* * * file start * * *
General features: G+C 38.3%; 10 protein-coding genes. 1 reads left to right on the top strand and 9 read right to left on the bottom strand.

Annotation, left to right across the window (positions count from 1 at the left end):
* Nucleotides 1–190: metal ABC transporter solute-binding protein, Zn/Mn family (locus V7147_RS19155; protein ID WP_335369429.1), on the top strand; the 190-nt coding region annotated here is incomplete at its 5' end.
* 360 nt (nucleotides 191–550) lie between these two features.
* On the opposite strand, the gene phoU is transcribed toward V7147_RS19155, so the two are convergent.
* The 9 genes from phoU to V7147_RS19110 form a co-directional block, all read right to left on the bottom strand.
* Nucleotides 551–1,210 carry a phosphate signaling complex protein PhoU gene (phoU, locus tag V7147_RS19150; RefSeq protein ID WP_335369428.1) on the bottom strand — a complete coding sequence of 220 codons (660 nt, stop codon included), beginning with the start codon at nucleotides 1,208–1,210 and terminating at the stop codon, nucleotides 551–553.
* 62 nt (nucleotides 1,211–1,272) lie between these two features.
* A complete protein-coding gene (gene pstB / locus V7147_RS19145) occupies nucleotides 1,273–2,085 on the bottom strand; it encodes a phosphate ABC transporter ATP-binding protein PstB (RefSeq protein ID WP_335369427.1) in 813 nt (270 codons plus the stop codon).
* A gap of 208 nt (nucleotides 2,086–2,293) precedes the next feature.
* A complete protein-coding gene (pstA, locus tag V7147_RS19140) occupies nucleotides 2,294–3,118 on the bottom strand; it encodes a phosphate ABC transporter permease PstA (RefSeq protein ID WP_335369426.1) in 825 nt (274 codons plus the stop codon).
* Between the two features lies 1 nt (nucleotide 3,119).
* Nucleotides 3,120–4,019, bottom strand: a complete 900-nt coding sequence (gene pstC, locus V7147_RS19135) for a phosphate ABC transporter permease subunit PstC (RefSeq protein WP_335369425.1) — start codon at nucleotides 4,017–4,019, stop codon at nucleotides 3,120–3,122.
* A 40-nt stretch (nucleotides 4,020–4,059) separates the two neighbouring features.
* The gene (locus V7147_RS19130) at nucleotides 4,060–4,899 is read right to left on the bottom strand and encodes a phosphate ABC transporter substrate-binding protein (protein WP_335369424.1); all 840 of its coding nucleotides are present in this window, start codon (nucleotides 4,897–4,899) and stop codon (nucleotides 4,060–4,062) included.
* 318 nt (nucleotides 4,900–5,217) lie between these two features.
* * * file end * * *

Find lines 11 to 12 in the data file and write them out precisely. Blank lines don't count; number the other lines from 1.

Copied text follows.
* A complete protein-coding gene (pstA, locus tag V7147_RS19140) occupies nucleotides 2,294–3,118 on the bottom strand; it encodes a phosphate ABC transporter permease PstA (RefSeq protein ID WP_335369426.1) in 825 nt (274 codons plus the stop codon).
* Between the two features lies 1 nt (nucleotide 3,119).